FIGHT AGAINST CORRUPTION

Don't expect miracles overnight but war on graft is being won

Under President Uhuru Kenyatta, it is clear that the war against graft is yielding results

In Summary

• Corruption is now considered a serious issue and no longer a national pastime.

•  The important decision that KiambuGovernor Ferdinand Waititu must step aside during his trial is widely seen as a victory in the fight against corruption.

Director of Public Prosecution Noordin Haji with Director of Criminal Investigations George Kinoti before Senate Justice and Legal Affairs Committee on, August 29, 2018.
Director of Public Prosecution Noordin Haji with Director of Criminal Investigations George Kinoti before Senate Justice and Legal Affairs Committee on, August 29, 2018.
Image: FILE

The fight against endemic corruption in Kenya is an asymmetrical battle.

It pits a government, a criminal investigations system, essentially a bureaucracy, against an almost limitless number of people who have some measure of control and access to funds.

As we have seen, corruption can involve teachers, doctors and junior civil servants and it can take place at the highest levels of government. That is why, just as a nation’s army is going to struggle against an insurgent terrorist or militant organisation, because it is impossible to monitor all of the people all of the time, it becomes a  gargantuan task to cut off the weeds of corruption wherever they grow.

 

Nevertheless, that doesn’t mean that effort should not be made. Under President Uhuru Kenyatta, it is clear that the war against graft is yielding results, thus changing the perception against those involved in theft and plunder.

Some of the biggest names in politics and business have been brought down, and it is clear that this is the real deal. However, we cannot expect miracles overnight. We should not think that because there is still corruption and much to do that the job is not being done.

There is a saying, “The perfect is the enemy of good.” This means if we are expecting perfection, an impossible measure to attain in any human industry, then we will never accept the good. Unfortunately, as with crime, while there are still criminals, people will assume those involved in preventing and apprehending criminals are not doing their job. The same is true of the war against terror.

A nation may massively undermine a terrorist organisation’s ability to perpetrate attacks, arrest or kill many of the top leaders and degrade their economic abilities. However, if one person with a gun or a rudimentary bomb manages to perpetrate an attack, then terror is seen to have won.

The important decision that Kiambu Governor Ferdinand Waititu must step aside during his trial is widely seen by governance and legal experts as a victory in the fight against corruption.

Many Kenyans know that in the past when a defendant was allowed to remain in such a high-profile office during the investigation and trial, they would use their power to hide the evidence and influence or intimidate witnesses.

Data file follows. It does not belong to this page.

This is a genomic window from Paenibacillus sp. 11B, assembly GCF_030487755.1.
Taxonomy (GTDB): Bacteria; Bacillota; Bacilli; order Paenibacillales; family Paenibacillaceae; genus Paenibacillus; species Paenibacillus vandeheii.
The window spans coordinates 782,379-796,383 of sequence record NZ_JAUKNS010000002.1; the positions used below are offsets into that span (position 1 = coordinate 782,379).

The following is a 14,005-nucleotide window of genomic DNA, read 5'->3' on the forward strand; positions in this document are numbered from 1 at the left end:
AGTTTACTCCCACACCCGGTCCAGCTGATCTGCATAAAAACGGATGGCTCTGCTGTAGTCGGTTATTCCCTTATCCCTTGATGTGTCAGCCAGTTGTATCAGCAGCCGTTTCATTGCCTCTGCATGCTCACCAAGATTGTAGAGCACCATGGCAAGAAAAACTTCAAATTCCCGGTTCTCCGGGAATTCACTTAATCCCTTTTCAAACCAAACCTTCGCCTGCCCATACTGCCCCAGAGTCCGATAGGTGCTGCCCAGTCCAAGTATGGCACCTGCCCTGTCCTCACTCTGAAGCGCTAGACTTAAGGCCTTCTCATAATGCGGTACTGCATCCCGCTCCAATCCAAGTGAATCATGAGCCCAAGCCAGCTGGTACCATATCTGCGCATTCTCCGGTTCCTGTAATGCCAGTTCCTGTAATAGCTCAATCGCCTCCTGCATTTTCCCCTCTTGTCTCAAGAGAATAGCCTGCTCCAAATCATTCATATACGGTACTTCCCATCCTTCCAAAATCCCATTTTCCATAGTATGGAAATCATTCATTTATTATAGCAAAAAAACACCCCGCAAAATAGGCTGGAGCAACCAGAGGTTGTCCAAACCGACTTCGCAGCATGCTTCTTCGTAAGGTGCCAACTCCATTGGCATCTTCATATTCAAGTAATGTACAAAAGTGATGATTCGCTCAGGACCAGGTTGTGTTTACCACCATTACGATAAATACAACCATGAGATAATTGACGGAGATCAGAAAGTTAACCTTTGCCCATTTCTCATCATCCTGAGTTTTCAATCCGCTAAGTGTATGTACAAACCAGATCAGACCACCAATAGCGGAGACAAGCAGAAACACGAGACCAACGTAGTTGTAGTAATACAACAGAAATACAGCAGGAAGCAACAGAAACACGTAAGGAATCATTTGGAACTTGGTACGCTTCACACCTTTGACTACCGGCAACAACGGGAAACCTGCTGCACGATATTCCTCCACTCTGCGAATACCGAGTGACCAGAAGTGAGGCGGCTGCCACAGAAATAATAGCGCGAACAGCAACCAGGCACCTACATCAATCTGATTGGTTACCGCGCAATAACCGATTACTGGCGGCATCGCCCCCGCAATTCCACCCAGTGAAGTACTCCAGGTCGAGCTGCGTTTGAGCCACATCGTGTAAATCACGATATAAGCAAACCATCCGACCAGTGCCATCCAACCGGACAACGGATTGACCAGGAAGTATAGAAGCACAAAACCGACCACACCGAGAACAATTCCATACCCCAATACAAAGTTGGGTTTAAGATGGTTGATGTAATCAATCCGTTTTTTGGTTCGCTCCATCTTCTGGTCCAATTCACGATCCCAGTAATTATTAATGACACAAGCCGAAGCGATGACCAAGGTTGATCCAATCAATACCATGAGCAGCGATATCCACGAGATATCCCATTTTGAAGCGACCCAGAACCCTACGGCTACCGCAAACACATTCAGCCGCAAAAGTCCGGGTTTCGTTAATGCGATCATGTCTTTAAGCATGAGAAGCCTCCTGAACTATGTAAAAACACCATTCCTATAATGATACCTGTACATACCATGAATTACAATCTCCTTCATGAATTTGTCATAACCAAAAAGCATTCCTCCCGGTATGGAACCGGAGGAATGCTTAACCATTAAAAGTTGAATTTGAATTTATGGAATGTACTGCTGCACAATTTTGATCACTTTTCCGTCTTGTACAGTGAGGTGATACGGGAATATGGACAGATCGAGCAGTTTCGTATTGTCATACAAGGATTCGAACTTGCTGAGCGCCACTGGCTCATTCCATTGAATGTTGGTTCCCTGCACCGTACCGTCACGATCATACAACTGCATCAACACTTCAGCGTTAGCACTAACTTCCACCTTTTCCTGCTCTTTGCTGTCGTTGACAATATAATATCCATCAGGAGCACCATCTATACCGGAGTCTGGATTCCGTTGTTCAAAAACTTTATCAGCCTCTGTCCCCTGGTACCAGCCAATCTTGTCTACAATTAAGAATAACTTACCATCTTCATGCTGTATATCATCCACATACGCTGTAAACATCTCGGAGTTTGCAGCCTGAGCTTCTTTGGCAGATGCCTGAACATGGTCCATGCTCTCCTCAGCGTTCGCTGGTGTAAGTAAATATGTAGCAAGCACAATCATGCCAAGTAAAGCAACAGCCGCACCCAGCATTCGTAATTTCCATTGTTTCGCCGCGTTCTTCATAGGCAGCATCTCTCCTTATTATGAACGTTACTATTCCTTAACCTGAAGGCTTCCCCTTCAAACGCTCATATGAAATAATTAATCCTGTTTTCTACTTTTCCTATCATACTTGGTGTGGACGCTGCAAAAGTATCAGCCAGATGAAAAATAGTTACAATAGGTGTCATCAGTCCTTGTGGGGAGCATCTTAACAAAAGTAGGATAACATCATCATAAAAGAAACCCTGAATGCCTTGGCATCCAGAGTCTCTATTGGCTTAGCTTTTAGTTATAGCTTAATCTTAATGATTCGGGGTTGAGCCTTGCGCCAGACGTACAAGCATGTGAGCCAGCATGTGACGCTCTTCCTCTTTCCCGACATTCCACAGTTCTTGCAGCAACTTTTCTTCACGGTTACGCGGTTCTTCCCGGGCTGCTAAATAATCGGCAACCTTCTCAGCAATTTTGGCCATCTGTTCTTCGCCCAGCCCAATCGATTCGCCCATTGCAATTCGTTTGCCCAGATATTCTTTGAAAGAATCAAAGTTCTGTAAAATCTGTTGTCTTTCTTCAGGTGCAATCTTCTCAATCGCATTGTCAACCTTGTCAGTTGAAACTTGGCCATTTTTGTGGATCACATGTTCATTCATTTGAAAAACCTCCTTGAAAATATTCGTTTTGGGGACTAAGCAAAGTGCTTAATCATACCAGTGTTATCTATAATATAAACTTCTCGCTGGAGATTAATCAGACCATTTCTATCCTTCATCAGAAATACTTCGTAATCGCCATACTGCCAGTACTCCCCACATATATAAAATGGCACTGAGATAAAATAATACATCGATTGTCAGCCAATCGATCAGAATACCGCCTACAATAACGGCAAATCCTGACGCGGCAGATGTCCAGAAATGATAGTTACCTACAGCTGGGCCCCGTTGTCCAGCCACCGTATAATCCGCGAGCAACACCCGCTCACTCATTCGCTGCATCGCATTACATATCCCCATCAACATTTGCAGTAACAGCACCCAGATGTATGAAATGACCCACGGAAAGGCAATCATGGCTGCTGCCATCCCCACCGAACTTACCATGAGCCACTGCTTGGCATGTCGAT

This decision comes hot on the heels of the decision to arrest Treasury CS Henry Rotich and his PS Kamau Thugge. These are game-changing events in this battle.

These are precedent-setting cases that should make us optimistic about President Kenyatta’s efforts and give us hope that the disease of corruption and graft is finally receiving treatment.

Nonetheless, we still hear from many quarters the refrain that there is still corruption, and point to something they might be personally familiar with, or by the specious argument that the war on graft has a political agenda.

 

Many of those who try and forward these arguments do so because of their own political agenda, or sometimes because the noose is tightening around them or their associates. They want to try and discredit their accusers in advance. We have to look at the glass half full, at least.

We should look at where we were in 2015 when President Kenyatta launched his war on corruption. Few believed him then, and many thought it would never move beyond mere words. Those who take an honest and unbiased look at the situation will see the massive gains made during these past four years.

Corruption is now considered a serious issue and no longer a national pastime. I can guarantee every reader that while corruption may still exist, many who would have previously thought little about putting their hand in the pot for personal gain are now thinking otherwise, and those that do are far fewer in number and their reckoning will eventually come.

The war on corruption, as well as being asymmetric and driven by perception, is also a psychological one. Before victory, the ranks of the enemy have to be thinned out and would-be supporters persuaded that joining their cause would be a lost one. This is certainly happening.

The headlines about corruption, the arrest of those at the highest levels and their inability to rig their investigations is closing the gaps in an attack which is encircling the criminals. Uhuru is using the famous pincer movement on the enemies of this country and giving them less space to work.

The war is most certainly not won, but Uhuru is certainly winning.

The writer is the Igembe North MP.